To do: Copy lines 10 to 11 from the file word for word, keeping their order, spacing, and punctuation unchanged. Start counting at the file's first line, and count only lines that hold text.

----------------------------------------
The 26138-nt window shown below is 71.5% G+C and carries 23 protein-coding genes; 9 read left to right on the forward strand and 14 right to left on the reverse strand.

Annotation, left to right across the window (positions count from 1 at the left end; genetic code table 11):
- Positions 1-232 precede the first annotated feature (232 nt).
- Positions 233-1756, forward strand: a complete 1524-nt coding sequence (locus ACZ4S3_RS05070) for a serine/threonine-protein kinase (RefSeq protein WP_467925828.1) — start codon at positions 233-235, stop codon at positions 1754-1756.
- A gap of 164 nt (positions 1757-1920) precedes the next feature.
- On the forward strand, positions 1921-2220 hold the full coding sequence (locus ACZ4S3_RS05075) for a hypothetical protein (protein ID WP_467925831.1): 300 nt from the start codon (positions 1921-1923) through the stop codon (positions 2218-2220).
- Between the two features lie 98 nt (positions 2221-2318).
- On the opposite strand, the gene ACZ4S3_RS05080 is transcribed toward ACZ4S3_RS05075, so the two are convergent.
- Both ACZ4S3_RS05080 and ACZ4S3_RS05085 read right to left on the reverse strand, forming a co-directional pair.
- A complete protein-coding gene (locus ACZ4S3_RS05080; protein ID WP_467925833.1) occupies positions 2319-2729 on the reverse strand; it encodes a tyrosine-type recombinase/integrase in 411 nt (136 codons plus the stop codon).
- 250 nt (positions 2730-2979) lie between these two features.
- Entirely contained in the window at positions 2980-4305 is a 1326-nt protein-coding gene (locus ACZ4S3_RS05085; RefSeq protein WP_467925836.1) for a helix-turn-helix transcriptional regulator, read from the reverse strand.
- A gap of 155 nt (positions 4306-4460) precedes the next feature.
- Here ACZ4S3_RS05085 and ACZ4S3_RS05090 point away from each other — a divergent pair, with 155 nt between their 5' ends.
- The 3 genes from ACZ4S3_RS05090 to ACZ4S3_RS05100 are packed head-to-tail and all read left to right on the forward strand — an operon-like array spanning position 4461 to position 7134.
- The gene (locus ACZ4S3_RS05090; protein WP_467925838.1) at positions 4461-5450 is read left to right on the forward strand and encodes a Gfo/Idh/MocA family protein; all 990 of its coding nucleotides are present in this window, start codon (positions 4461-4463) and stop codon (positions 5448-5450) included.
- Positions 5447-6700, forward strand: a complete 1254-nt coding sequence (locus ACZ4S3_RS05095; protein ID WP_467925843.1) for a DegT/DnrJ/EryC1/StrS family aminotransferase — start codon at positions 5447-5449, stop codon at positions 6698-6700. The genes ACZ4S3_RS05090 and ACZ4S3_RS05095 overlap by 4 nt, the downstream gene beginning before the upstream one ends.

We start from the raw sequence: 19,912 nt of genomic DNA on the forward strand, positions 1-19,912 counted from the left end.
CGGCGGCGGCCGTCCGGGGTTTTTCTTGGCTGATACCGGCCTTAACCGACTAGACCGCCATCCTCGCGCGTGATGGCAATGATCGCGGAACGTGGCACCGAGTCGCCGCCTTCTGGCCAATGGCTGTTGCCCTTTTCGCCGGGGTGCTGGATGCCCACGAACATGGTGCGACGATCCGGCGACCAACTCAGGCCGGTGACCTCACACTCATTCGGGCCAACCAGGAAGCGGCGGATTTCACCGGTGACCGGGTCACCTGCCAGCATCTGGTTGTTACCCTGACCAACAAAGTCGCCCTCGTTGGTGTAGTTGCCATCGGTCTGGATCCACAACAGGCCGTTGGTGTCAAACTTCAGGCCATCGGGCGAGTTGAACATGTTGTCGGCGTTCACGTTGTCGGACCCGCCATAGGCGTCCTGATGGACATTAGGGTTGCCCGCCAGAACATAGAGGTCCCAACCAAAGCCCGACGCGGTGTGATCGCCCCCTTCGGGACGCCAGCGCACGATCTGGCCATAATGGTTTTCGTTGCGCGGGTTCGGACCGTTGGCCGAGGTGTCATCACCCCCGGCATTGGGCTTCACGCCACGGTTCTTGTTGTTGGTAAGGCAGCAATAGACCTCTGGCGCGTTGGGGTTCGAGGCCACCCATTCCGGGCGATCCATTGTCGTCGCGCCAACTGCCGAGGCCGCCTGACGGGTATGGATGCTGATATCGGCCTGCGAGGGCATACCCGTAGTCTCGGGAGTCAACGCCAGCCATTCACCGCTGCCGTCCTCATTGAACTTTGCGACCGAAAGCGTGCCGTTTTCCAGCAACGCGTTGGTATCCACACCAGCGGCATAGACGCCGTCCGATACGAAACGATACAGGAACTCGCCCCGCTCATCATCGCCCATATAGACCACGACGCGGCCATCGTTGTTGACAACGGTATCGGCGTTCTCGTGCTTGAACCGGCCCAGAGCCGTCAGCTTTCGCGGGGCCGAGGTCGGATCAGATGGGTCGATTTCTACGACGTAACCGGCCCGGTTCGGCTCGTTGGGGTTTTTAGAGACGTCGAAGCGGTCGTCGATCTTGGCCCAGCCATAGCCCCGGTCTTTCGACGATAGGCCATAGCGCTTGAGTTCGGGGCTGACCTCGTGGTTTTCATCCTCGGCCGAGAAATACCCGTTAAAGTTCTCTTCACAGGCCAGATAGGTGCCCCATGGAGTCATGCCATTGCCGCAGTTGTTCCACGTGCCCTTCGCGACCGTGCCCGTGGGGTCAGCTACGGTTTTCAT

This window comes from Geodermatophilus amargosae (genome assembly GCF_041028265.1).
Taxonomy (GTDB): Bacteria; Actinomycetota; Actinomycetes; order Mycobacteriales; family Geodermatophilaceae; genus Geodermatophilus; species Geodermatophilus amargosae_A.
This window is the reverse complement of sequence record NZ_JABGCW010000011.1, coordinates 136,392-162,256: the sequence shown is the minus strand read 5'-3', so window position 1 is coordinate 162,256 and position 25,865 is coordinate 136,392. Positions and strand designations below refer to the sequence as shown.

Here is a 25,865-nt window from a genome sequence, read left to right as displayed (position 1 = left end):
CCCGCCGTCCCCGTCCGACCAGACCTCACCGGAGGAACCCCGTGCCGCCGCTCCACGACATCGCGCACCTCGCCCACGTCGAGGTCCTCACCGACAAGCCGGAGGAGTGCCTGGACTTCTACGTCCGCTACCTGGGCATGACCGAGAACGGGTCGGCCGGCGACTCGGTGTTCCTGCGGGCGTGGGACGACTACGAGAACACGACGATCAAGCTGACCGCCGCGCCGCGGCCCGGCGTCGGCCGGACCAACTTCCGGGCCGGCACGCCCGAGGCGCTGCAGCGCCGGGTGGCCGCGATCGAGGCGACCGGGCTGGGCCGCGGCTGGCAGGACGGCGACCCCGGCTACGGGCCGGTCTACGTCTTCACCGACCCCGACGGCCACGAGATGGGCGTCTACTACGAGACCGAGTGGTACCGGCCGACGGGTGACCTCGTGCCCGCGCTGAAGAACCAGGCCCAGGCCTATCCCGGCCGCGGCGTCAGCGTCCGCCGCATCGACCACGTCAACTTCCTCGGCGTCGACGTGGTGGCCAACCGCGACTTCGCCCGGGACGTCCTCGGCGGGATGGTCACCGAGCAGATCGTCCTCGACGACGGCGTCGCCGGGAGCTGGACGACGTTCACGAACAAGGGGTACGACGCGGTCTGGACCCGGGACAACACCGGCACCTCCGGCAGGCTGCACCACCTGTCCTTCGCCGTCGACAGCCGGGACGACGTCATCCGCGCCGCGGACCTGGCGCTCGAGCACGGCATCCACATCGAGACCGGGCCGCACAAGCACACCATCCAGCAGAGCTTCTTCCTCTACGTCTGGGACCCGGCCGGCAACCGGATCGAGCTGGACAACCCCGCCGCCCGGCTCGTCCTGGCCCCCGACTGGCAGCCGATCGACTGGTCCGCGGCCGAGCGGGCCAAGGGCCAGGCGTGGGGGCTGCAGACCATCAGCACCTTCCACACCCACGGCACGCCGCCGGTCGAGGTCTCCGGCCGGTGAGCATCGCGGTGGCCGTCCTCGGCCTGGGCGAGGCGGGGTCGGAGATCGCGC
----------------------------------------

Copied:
- A complete protein-coding gene (locus ACZ4S3_RS05080; protein ID WP_467925833.1) occupies positions 2319-2729 on the reverse strand; it encodes a tyrosine-type recombinase/integrase in 411 nt (136 codons plus the stop codon).
- 250 nt (positions 2730-2979) lie between these two features.